Remembering St Magnus
We have been involved in a fascinating project, all to do with medieval Christianity...
Over the past few months we have been working with Shetland Museum and Archive on a project to do with St Magnus, he of Orkneyinga saga fame. St Magnus is highly regarded in both Orkney and Shetland with churches dedicated to him in both places and of course, the Cathedral in Orkney.
A few years ago a small piece of red sandstone was discovered which bore a cross incised on its surface. The red stone looked unusual for the area in which it was found and a chance conversation about it led to a connection with three churches in Shetland. These three churches were unusual in that they had towers included in the structure, at least one of which was built of red sandstone.
Jenny Murray from the Shetland Museum and Allen Fraser, a local geologist, have been uncovering the story of the stone. It turned out that the rock actually comes from Orkney and is the same rock that is found in the Cathedral dedicated to St Magnus. You can read more about St Magnus here and more about the research project here.
This fascinating turn of events led to our involvement and gradually over the last few months I have been designing and then making an altarcloth for a display of various religious artefacts in the Museum. We have also made scarves to go in the shop, designed with the same colours of the altarcloth and created as a Limited Edition of fifty pieces entitled "Remembering St Magnus".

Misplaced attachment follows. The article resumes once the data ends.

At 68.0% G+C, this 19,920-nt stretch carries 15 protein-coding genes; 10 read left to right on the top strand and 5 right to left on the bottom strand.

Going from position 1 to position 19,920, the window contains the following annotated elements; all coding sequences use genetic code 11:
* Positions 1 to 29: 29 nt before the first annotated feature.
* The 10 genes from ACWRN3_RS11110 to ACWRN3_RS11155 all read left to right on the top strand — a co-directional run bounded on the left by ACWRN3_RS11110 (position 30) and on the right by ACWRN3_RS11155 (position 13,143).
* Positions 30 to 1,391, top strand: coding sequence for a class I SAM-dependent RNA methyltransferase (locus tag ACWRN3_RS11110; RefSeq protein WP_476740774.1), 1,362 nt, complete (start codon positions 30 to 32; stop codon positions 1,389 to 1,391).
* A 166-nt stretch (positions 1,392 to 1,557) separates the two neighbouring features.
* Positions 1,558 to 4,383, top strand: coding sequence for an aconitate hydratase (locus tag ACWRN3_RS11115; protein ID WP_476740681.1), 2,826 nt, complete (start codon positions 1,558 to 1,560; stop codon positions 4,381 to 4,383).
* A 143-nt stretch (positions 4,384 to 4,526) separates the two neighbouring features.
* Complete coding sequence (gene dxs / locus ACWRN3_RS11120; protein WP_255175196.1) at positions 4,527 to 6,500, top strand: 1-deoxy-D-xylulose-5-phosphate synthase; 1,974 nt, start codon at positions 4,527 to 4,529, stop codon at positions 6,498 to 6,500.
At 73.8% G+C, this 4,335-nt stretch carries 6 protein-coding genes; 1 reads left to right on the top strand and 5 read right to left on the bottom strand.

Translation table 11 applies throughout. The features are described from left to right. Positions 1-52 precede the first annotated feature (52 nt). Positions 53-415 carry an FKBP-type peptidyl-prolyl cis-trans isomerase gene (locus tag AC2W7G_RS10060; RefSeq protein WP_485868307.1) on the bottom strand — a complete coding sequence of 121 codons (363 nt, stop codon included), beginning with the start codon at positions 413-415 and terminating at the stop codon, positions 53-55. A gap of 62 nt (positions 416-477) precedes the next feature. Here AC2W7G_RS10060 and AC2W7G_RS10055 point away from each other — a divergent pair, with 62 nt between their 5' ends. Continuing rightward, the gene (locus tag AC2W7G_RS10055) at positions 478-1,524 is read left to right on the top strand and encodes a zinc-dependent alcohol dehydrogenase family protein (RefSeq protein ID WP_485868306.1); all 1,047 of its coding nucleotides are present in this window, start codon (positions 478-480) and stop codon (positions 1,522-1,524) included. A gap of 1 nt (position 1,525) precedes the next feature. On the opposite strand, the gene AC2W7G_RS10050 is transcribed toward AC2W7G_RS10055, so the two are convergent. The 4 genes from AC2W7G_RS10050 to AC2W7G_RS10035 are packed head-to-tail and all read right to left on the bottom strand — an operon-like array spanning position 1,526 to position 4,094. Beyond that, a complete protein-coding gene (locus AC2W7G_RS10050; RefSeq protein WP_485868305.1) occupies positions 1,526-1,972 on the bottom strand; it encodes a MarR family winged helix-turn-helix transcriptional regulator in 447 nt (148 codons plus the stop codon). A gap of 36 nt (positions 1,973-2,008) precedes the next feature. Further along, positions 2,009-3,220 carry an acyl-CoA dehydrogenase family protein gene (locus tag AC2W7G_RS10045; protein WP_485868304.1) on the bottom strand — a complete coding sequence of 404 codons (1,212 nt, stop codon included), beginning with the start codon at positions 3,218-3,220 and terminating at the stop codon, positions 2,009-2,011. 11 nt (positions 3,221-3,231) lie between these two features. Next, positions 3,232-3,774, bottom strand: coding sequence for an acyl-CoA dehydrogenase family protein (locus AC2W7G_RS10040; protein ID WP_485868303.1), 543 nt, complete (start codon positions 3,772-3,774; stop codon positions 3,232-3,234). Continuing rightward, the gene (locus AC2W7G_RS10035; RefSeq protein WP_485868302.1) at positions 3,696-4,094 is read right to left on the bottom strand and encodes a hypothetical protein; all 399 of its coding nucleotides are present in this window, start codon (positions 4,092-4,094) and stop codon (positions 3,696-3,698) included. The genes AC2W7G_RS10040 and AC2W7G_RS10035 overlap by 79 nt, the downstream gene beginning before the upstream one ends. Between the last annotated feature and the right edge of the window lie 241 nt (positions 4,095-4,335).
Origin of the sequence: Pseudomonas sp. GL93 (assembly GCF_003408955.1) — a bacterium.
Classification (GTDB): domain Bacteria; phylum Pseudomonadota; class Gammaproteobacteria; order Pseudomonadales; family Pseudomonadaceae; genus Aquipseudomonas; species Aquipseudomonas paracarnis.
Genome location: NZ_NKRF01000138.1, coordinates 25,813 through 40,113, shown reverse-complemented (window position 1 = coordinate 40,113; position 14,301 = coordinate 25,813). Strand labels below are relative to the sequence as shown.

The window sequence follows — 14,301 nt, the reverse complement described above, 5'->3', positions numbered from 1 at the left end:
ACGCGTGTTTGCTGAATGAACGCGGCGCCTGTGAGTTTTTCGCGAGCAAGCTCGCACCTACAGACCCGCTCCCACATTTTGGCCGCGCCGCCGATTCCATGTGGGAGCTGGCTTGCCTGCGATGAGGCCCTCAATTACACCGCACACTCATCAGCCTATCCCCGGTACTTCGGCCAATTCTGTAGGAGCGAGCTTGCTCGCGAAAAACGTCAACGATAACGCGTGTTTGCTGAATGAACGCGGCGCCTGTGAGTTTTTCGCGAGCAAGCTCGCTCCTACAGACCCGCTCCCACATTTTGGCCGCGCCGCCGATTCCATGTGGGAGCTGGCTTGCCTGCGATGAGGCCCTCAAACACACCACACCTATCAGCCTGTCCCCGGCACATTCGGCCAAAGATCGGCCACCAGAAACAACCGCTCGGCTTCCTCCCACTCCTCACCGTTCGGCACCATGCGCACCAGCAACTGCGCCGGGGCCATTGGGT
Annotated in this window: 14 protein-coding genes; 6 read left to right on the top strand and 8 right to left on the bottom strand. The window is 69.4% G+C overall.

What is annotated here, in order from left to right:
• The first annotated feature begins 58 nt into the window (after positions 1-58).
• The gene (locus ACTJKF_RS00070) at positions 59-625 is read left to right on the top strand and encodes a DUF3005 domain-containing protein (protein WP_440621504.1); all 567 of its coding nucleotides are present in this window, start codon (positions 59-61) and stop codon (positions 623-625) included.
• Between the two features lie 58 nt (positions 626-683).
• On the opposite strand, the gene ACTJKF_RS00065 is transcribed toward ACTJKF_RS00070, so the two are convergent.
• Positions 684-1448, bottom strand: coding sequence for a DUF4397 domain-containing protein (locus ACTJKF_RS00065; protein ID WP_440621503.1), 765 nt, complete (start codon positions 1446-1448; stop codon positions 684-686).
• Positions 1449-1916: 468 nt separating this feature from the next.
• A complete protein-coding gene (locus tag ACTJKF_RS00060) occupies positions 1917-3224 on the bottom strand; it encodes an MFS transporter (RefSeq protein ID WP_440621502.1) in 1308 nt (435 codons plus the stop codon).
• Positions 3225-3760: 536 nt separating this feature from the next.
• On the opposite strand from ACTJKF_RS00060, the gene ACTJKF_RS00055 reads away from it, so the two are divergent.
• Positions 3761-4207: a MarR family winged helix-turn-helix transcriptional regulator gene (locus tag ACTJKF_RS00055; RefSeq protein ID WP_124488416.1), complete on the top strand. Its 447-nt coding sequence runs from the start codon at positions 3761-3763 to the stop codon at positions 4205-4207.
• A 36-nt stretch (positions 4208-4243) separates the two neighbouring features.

It has been a real challenge to keep this secret. On Thursday night, Shona, from The Shetland Gallery, and I went down to Lerwick for a talk about the project and to launch the scarves. A packed auditorium at the Museum listened to the story from both Jenny and Allen, and what an interesting evening it turned out to be. This whole project has become a saga in itself, with many twists and turns, discoveries and uncoverings. Happenstance has played a part, and so far the story involves rivalry, family feuds, love and hate, tectonic shifts (both real and virtual) and of course, religion. The project is rewriting the history of these islands in the medieval period, dramatically revising the received knowledge, and it is all thanks to a little piece of red sandstone and an eagle-eyed spotter. This is far from over!
Thank you to the Shetland Museum for asking us to be part of this project and for allowing us freedom to make both the altarcloth and the scarves. Jamieson's Spinning donated the yarn for the former; thank you for that too. Our next stage is to make a Limited Edition of blankets - thirteen of them to represent the thirteen disciples - and one of the blankets has already been bagged! This is A Very Special Project to be involved with indeed.